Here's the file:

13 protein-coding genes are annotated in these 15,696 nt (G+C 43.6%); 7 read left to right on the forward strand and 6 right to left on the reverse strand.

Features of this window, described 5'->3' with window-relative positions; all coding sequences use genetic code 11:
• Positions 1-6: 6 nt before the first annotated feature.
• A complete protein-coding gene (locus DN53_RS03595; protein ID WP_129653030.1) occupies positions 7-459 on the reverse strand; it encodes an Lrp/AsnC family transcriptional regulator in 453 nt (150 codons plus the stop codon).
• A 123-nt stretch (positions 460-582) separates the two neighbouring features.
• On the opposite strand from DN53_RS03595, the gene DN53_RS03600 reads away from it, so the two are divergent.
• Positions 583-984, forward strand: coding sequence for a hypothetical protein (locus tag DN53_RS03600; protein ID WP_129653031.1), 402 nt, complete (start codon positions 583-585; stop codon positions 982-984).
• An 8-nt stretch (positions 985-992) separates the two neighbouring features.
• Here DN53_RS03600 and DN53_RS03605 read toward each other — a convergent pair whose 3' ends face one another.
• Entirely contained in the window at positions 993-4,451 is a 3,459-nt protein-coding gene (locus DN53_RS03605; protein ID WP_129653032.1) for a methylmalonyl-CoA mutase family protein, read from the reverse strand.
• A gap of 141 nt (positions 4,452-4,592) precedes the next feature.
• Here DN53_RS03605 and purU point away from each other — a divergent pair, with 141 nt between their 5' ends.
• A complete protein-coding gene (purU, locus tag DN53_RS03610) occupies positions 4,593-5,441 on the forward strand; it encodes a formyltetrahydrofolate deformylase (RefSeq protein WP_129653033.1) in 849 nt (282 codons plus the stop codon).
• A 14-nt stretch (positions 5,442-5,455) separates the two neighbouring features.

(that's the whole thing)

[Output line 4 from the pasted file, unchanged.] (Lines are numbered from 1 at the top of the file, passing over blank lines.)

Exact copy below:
• A complete protein-coding gene (locus DN53_RS03595; protein ID WP_129653030.1) occupies positions 7-459 on the reverse strand; it encodes an Lrp/AsnC family transcriptional regulator in 453 nt (150 codons plus the stop codon).